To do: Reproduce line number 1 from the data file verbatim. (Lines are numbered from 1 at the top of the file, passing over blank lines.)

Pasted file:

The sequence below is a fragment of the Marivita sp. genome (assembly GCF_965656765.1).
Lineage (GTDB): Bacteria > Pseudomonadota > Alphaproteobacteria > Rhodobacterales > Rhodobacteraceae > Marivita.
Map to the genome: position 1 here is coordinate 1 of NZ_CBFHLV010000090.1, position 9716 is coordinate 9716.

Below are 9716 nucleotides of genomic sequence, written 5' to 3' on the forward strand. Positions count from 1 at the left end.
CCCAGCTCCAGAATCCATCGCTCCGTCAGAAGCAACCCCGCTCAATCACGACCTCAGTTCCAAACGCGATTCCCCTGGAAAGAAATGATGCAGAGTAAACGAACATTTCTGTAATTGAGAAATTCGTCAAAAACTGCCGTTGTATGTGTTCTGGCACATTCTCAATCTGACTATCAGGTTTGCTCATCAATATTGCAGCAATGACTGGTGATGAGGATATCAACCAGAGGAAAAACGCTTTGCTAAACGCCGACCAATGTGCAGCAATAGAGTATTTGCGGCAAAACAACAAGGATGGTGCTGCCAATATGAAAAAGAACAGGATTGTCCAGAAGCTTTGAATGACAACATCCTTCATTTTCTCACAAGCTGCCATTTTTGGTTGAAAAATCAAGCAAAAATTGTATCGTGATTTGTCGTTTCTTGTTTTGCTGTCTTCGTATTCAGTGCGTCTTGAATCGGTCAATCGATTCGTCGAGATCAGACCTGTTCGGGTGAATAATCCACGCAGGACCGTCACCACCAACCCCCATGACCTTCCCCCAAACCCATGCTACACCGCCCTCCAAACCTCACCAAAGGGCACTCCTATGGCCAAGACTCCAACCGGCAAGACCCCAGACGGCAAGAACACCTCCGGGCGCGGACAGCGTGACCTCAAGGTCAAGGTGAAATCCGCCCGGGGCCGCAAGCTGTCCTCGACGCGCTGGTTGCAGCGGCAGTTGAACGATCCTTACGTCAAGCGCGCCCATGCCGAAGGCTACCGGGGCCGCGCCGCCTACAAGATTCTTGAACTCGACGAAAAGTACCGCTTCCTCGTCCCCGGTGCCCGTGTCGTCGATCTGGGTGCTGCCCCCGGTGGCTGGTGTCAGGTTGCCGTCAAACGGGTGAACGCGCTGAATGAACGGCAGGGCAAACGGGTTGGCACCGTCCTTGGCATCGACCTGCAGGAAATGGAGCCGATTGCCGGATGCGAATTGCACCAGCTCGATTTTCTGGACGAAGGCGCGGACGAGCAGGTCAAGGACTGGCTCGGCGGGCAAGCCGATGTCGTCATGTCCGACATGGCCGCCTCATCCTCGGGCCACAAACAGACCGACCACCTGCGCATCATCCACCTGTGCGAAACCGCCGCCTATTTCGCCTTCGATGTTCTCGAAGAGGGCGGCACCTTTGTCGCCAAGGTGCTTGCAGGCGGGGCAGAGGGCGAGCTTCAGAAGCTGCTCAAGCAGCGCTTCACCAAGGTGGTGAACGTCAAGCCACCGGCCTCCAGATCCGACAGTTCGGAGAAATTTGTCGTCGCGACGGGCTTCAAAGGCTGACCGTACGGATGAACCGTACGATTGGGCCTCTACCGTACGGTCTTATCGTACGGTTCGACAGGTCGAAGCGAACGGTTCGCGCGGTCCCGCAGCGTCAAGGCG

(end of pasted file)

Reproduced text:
The sequence below is a fragment of the Marivita sp. genome (assembly GCF_965656765.1).